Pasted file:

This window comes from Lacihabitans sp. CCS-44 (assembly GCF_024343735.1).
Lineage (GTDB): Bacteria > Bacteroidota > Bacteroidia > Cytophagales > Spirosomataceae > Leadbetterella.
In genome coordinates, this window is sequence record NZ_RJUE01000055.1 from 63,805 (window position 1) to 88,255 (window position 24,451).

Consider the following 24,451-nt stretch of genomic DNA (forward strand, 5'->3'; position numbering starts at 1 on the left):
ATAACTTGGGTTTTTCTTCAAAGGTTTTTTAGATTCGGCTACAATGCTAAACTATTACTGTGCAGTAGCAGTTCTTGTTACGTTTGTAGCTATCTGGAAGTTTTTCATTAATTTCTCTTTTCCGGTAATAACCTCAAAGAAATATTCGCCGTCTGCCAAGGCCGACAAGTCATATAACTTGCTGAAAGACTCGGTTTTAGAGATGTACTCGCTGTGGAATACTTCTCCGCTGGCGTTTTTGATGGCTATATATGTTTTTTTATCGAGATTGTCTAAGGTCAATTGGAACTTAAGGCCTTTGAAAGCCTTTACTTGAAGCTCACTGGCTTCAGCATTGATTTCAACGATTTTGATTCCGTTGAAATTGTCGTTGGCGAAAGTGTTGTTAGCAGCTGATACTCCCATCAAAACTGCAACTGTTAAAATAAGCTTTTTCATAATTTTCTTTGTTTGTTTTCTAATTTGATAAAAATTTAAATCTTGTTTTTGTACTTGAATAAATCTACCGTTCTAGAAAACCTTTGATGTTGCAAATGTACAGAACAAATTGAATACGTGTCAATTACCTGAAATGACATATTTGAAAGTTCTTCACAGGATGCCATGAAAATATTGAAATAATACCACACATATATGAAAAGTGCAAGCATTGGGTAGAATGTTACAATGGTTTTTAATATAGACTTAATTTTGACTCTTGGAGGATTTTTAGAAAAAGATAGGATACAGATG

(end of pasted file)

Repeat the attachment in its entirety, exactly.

This window comes from Lacihabitans sp. CCS-44 (assembly GCF_024343735.1).
Lineage (GTDB): Bacteria > Bacteroidota > Bacteroidia > Cytophagales > Spirosomataceae > Leadbetterella.
In genome coordinates, this window is sequence record NZ_RJUE01000055.1 from 63,805 (window position 1) to 88,255 (window position 24,451).

Consider the following 24,451-nt stretch of genomic DNA (forward strand, 5'->3'; position numbering starts at 1 on the left):
ATAACTTGGGTTTTTCTTCAAAGGTTTTTTAGATTCGGCTACAATGCTAAACTATTACTGTGCAGTAGCAGTTCTTGTTACGTTTGTAGCTATCTGGAAGTTTTTCATTAATTTCTCTTTTCCGGTAATAACCTCAAAGAAATATTCGCCGTCTGCCAAGGCCGACAAGTCATATAACTTGCTGAAAGACTCGGTTTTAGAGATGTACTCGCTGTGGAATACTTCTCCGCTGGCGTTTTTGATGGCTATATATGTTTTTTTATCGAGATTGTCTAAGGTCAATTGGAACTTAAGGCCTTTGAAAGCCTTTACTTGAAGCTCACTGGCTTCAGCATTGATTTCAACGATTTTGATTCCGTTGAAATTGTCGTTGGCGAAAGTGTTGTTAGCAGCTGATACTCCCATCAAAACTGCAACTGTTAAAATAAGCTTTTTCATAATTTTCTTTGTTTGTTTTCTAATTTGATAAAAATTTAAATCTTGTTTTTGTACTTGAATAAATCTACCGTTCTAGAAAACCTTTGATGTTGCAAATGTACAGAACAAATTGAATACGTGTCAATTACCTGAAATGACATATTTGAAAGTTCTTCACAGGATGCCATGAAAATATTGAAATAATACCACACATATATGAAAAGTGCAAGCATTGGGTAGAATGTTACAATGGTTTTTAATATAGACTTAATTTTGACTCTTGGAGGATTTTTAGAAAAAGATAGGATACAGATG